This is an application for a renewal of Mid-Career Investigator Award in Patient Oriented Research (K24) "Biological Correlates of Traumatic Stress" for J. Douglas Bremner, M.D., to allow him to continue to provide mentoring to junior investigators in the area of biological correlates of traumatic stress. Studies by the applicant have applied brain imaging to the study of posttraumatic stress disorder (PTSD), using magnetic resonance imaging (MRI) to show smaller hippocampal volume in PTSD, and positron emission tomography (PET) to show alterations in a neural circuit involving medial prefrontal cortex, hippocampus and amygdala in PTSD. Other studies by the applicant applied animal findings showing that serotonin reuptake inhibitors (SSRIs) promote neurogenesis (which is inhibited by stress) to show that SSRIs result in a 5% increase in hippocampal volume and 30% improvement in hippocampal-based declarative memory function. Current studies are using imaging to study neural correlates of response to treatment in PTSD and neural and myocardial correlates of stress and depression. The applicant has been very productive in performing research and has mentored 43 trainees during his early career and in the first period of this K24 in conjunction with his T32 "Training Program in Neuroimaging Sciences (TPINS)". The Training Program in Neuroimaging Sciences (TPINS), Graduate Program in Neuroscience at Emory, and other resources, including the Center for Disease Control (CDC), Center for Behavioral Neuroscience, and Yerkes Regional Primate Center, represent excellent opportunities for research and the development of trainees. There is a collegial and collaborative atmosphere at Emory that creates as excellent experience for trainees. Emory University has the highest proportion of minority students and faculty of any of the top 25 universitites in the US, offering an excellent opportunity for training in an area particularly relevant for minorities. The mentorin provided by the applicant will provide an important new crop of investigators to conduct the next generation of research in the field of biological correlates of traumatic stress.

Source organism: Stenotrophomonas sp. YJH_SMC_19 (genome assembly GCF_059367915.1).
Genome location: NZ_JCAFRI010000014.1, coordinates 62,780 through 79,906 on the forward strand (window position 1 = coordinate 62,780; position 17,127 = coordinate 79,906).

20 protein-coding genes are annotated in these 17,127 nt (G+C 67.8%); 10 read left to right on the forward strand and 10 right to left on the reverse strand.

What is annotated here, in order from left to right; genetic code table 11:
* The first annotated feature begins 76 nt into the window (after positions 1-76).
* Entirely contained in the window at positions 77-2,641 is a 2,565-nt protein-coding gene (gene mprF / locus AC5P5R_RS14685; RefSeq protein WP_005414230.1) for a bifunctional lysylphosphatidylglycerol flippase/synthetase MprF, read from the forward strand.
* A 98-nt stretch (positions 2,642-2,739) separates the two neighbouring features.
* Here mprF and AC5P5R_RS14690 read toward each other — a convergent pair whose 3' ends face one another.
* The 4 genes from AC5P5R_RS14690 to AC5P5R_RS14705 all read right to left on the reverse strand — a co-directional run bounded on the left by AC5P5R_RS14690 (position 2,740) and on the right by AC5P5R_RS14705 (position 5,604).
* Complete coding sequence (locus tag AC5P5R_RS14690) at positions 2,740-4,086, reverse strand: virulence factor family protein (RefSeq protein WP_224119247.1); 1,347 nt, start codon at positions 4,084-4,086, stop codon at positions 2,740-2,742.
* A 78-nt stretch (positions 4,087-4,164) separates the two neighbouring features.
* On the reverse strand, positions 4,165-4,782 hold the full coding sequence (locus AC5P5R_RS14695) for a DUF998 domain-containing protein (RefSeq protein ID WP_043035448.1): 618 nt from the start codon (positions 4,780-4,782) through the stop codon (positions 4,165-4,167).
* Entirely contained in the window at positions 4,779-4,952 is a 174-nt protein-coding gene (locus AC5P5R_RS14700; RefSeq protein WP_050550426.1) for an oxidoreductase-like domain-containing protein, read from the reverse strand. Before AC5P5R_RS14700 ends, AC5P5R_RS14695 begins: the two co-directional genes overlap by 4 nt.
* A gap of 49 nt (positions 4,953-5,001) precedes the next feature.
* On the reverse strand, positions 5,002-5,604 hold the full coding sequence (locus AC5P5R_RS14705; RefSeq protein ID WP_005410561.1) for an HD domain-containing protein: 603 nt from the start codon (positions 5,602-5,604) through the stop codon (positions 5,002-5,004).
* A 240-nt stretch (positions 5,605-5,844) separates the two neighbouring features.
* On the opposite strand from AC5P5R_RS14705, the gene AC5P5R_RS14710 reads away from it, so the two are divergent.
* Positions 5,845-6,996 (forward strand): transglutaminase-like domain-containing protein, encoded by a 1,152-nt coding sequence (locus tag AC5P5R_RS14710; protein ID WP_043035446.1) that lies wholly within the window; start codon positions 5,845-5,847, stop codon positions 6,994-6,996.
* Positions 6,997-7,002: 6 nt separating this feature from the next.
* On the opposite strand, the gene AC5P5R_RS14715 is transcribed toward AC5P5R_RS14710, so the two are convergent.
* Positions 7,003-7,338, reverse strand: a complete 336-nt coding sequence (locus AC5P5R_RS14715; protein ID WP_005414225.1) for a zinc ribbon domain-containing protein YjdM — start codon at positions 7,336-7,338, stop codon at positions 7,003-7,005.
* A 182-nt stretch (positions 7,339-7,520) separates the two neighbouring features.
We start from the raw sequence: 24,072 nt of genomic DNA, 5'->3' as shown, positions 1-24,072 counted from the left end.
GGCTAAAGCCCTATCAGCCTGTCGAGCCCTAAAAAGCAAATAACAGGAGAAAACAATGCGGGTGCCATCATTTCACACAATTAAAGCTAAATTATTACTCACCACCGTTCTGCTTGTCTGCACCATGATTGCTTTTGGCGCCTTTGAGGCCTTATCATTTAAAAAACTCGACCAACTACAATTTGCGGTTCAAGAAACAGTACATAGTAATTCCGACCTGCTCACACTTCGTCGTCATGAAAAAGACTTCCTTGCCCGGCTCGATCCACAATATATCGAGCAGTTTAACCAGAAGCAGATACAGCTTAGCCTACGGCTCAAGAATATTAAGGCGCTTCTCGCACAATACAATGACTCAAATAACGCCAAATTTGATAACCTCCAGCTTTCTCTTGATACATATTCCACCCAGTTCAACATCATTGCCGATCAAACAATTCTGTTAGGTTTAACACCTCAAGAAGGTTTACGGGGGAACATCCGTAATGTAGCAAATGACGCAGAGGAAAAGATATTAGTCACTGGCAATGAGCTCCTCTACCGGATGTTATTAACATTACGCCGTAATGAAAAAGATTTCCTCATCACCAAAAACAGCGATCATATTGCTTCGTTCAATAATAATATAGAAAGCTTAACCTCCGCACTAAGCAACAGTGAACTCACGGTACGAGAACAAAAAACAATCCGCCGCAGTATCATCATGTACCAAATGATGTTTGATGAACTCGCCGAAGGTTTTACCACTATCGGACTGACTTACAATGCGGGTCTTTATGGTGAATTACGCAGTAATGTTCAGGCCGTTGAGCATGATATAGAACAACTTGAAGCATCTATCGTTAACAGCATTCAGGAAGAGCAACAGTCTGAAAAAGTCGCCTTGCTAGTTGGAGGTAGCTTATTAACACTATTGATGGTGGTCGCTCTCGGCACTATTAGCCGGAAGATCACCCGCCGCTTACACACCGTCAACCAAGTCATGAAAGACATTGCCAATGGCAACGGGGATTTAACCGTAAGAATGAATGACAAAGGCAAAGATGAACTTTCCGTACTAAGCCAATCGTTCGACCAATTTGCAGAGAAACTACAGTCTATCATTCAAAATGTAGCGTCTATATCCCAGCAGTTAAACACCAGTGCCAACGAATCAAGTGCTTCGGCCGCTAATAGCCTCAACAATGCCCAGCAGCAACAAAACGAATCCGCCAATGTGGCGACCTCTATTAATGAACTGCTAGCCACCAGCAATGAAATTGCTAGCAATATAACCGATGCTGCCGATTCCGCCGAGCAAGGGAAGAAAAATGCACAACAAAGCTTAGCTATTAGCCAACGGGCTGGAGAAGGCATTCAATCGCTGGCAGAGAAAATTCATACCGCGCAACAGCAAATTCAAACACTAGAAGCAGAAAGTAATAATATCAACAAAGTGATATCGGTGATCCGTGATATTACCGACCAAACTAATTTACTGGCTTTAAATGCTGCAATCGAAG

Traumatic stress is an important and pervasive public health concern, with early traumas such as childhood abuse leading to long-term negative effects on mental and physical health. The current program provides mentoring for trainees from a variety of backgrounds, including physicians and junior scientists, to train in the area of biological correlates of traumatic stress. This highly productive program of research and training offers to provide important findings in the field of biological correlates of traumatic stress, as well as to furnish the next generation of scientists and research physicians who will make important contributions to this field in the future. The program holds promise for the advancement of the treatment of patients suffering from mental and physical health correlates of exposure to traumatic stress.
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